One other thing … most car vacuum booster systems have a vacuum reservoir to ensure you have maximum vacuum available at all times or in case your engine quits. I’m 90% happy with my modified vacuum booster system but I wish I had a little more assist on the pedal, a bit more sensitivity. I’m wondering if a reservoir would help with that.

just reading through and can’t see if david has posted a pic of where he’s taking the vacuum supply from on the motor, also disconnect the hose at the (red) end to the booster and check you have vacuum there when motor running…it all points to no vacuum at the booster

Looks like a used booster you bolted up?

I have had two cars now (past two months) come into the shop with rock hard pedals ala booster failure, however(!!), in both instances the plunger (one on the master side, one on the pedal) grenaded apart! The result being the plunger popping out of the master piston sleeve or pushing it laterally vs. in and out!

If you don’t have a somewhat normal feeling pedal with the motor off as you bleed the system, I would highly recommend yanking the booster out and making sure it’s mechanically sound over and above the diaphragm holding vacuum.

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Just some more info, I bought the vacuum assist kit as a kit all inclusive so I assume everything is new.

also the pedal felt normal when bleeding and moved plenty of fluid, only got hard after closing bleed screws.

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Caliper sliders not sliding?


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It appears to have rash and surface rust on the booster - unless you did the conversion many moons ago, those are definitely used parts.

I suspect you have a traditional (if you will) booster diaphragm failure if it gets rock hard upon ignition but otherwise bleeds and feels normal without vacuum.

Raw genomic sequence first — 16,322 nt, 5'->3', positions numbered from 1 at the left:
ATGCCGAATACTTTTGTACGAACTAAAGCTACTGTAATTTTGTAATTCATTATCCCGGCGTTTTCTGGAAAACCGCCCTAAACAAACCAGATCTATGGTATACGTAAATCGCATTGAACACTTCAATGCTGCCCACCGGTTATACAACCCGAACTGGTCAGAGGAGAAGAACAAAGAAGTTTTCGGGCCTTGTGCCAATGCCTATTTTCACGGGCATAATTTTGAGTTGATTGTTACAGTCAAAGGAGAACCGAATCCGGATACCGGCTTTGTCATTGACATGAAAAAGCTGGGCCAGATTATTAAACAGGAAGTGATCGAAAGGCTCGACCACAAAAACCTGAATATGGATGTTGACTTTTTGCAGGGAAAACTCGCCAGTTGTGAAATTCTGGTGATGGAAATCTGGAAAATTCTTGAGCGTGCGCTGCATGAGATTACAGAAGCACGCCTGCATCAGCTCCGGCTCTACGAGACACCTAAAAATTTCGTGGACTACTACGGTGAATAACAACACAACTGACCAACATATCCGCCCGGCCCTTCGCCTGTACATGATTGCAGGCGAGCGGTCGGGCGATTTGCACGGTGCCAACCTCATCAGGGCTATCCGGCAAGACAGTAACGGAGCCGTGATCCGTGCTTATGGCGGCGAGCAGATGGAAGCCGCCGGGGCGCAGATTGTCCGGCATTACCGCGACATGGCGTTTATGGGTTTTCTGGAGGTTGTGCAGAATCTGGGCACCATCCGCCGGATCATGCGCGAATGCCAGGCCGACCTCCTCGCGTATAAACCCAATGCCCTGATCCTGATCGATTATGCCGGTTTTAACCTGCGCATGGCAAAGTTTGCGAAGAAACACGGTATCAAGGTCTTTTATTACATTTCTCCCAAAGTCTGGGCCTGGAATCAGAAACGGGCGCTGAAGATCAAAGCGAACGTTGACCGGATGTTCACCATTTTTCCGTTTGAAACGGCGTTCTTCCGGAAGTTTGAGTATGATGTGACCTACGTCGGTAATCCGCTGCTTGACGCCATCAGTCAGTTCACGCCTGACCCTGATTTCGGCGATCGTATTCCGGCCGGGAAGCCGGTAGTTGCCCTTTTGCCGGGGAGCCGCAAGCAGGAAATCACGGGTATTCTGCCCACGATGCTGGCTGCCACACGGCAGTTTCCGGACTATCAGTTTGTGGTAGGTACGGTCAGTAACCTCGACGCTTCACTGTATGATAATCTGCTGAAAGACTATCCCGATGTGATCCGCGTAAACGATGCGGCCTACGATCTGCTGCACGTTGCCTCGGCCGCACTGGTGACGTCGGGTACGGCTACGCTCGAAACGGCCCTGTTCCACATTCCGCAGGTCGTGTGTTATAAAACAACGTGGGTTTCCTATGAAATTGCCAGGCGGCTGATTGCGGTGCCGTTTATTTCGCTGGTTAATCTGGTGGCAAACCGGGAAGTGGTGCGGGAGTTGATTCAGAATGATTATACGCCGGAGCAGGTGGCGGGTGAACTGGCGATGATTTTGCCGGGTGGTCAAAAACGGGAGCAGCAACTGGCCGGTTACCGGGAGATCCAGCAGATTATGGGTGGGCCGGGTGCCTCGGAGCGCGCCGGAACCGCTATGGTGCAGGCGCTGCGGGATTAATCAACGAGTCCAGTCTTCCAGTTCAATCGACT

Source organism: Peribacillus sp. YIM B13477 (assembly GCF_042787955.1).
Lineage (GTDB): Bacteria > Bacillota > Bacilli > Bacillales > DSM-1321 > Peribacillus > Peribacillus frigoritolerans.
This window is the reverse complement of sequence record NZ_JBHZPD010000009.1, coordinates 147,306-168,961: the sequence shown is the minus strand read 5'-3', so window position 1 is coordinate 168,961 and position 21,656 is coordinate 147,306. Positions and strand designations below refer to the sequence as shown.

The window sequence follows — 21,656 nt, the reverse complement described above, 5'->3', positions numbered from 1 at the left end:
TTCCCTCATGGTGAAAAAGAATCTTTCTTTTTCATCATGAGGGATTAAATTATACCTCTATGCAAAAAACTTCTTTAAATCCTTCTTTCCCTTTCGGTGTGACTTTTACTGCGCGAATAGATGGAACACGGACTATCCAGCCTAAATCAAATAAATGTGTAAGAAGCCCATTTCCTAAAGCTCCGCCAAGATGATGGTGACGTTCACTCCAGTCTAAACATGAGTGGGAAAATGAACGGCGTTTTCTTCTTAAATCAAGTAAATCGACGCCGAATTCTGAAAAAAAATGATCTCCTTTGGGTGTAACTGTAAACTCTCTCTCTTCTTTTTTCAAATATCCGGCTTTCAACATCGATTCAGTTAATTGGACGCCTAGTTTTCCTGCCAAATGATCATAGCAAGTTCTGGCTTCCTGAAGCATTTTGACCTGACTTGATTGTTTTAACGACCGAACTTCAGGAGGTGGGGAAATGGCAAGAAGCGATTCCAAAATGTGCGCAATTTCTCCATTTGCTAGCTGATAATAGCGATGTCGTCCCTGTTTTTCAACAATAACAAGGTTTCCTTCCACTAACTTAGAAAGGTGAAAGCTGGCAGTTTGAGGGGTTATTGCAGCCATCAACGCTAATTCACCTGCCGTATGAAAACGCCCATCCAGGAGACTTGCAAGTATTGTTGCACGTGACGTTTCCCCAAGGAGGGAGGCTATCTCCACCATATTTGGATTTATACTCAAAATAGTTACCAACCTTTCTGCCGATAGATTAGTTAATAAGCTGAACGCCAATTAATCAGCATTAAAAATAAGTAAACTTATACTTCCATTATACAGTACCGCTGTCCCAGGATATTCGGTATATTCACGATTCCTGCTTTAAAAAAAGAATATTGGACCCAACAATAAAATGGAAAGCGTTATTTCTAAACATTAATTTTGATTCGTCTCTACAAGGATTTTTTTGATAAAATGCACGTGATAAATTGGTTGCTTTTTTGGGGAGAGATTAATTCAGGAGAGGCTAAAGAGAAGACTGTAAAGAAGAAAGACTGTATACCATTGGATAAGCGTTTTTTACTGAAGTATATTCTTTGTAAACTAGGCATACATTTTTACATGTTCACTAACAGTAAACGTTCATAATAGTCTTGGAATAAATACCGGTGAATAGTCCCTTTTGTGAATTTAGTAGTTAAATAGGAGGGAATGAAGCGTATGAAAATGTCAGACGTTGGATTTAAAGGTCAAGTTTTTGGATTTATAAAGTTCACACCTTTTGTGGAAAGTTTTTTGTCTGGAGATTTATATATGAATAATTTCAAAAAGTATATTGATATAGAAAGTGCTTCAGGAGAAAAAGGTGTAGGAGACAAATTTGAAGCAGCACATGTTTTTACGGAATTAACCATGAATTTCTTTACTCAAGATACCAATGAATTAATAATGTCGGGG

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someone asked where I tapped in, also brake is hard even sitting overnight and not running.

David …

Did your brake pedal ever work normally AFTER you installed the vacuum system or was your problem a direct result of the conversion?

What company did you purchase your conversion kit from … it makes a difference.

Just to clear things up your brake pedal should be VERY hard without the engine running but not locked up. Even without the vacuum assist you should still be able to press the pedal about half way down although it will take a lot of pressure. This is actually a safety feature design in case the vacuum hose to the booster ruptures or the booster itself fails while you’re driving.

You can easily test your vacuum booster …

  1. With the engine off pump the brake pedal several times until it gets very firm (which will be about half way to the floor) and hold it there for about 10 seconds. If should remain hard and not keep going down. This tells you it’s not leaking.

  2. Now while still holding the brake pedal down start the engine. The pedal should immediately drop further. Now the pedal pressure should feel normal. This tells you the booster diaphragm is not ruptured.

is it possible that 1 stuck caliper could cause this? And the brake doesn’t change at all always hard, running or not.

Yes it worked fine until I replaced the reservoir seals and flushed the old brown fluid out and got nice clean fluid in, yes it was so old it was brown but the brakes worked fine.